Among medical institutions, also "type 1 institutions" definition, second-hand smoking prevention measures are proceeding at a quicker pace. According to a Ministry of Health, Labor and Welfare survey, 59% of Japan's 8,412 medical institutions had banned smoking anywhere on their premises as of October 2018.

However, at mental health centers with long-stay patients, there are concerns the rules will damage their stability. At the former Kofu Hospital of Hyogo Prefecture (now Hyogo Mental Health Center) in western Japan, a smoking ban was enacted on its premises in fiscal 2014. But according to a report published in the Japan Society for Tobacco Control journal, almost 30% of staff and around half of the inpatients opposed the ban. They cited reasons including concerns about the stability of patients' mental health symptoms and a subsequent increase in prescriptions, as well as some saying they had nothing they enjoyed in life apart from tobacco.

For so-called "type 2 institutions" that include business such as restaurants, rules banning smoking indoors come into effect in April 2020.

Some businesses are already known to have met with success under the changes, particularly Kushikatsu Tanaka, a pub and restaurant chain with around 240 locations nationwide.

The chain banned smoking inside almost all of its branches in June 2018, and has since seen a boom in the number of family customers. In the company's accounting period up to November 2018, sales at its restaurants were up 2.6% on the previous financial period. A company public relations representative said, "By banning smoking, we aimed to become a firm that people from a wide age range can really love for a long time."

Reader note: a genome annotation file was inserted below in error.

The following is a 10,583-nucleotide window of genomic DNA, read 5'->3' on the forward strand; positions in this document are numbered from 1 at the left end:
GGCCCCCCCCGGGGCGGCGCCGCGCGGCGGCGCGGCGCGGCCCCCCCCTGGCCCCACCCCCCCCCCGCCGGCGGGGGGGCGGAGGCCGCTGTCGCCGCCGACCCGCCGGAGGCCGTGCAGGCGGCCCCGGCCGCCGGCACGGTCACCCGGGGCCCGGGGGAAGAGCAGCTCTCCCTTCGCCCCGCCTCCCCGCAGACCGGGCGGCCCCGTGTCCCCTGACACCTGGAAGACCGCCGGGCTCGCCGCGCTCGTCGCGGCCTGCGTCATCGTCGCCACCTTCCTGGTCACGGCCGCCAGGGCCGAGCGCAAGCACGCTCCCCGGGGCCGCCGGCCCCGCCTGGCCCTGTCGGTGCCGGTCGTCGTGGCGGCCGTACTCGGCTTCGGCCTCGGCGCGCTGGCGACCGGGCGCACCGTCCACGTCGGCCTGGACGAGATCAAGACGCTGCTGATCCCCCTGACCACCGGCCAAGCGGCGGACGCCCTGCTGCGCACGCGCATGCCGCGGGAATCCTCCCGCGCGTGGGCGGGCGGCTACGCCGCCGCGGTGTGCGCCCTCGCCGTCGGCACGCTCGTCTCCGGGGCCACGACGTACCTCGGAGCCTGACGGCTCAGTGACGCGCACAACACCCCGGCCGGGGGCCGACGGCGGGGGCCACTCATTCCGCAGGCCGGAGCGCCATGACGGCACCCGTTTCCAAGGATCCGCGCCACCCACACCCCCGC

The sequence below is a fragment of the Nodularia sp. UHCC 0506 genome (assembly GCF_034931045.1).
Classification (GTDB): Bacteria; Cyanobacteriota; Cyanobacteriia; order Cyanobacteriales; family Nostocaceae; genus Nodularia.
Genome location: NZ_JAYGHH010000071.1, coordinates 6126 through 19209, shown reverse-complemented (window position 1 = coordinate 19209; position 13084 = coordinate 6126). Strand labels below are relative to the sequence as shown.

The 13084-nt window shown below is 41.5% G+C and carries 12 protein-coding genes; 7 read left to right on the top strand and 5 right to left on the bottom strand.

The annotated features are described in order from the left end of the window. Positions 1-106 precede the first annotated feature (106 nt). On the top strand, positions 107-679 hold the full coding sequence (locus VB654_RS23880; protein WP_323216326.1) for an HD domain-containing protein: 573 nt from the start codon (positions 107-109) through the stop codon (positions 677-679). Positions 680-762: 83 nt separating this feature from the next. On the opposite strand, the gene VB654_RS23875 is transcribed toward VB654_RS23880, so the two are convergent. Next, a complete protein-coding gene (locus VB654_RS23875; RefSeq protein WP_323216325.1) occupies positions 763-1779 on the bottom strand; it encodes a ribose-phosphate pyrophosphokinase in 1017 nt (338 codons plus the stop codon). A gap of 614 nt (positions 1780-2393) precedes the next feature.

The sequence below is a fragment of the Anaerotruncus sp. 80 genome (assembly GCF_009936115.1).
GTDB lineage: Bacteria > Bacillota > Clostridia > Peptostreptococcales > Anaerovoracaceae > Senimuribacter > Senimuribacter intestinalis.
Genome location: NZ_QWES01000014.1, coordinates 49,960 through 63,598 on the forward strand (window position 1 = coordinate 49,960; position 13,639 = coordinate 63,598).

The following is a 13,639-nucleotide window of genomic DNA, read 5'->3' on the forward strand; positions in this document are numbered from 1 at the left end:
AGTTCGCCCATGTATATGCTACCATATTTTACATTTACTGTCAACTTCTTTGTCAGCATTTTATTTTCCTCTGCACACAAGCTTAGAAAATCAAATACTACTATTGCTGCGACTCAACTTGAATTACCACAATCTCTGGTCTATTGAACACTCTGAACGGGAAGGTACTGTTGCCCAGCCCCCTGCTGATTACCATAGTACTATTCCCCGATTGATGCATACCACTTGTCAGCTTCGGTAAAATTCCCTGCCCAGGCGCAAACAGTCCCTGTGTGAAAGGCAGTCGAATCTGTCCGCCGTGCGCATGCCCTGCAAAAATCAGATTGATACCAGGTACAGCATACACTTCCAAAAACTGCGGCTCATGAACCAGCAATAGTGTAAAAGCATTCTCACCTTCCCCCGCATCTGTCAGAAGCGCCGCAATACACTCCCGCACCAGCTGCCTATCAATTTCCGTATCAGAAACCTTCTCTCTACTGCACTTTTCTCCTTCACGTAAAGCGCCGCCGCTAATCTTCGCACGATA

But some businesses with regular smokers among their clientele are worried about how to respond to the measures. A local cafe cooperative head and manager of Cafe Sao Paulo in Nagoya's Naka Ward in central Japan aired his doubts about the changes, saying, "It's going to cost a lot to do renovations for a separate smoking room. I expect a lot of small businesses (which are outside of the amendment's scope) will continue to allow smoking."

Abroad, many countries have implemented stronger rules on smoking indoors than they do outside, the opposite of Japan. According to a survey by the health ministry, in May 2017 over 10% of municipal governments nationally -- around 260 -- have some form of rule against smoking in the street.

There have been some voices opposing the move to ban indoor smoking, for reasons including that it would eliminate places for people to smoke, and that foreign visitors to Japan may be confused as to what to do. But municipal governments appear to be focusing on targeting improved manners and cleaner public spaces; there are very few calls to revise the amendments.

Consequently, to ensure there are some places where people can smoke, the health ministry introduced economic support measures in fiscal 2018 for local governments to install public designated smoking areas. The ministry says that including indoor installations, over 3,000 of the areas have already been put in place.

(Japanese original by Sooryeon Kim, Kenji Shimizu and Ryosuke Abe, Lifestyle and Medical News Department, Koichi Uchida, City News Department, and Takayo Hosokawa, Nagoya News Center)

Also in The Mainichi

The Mainichi on social media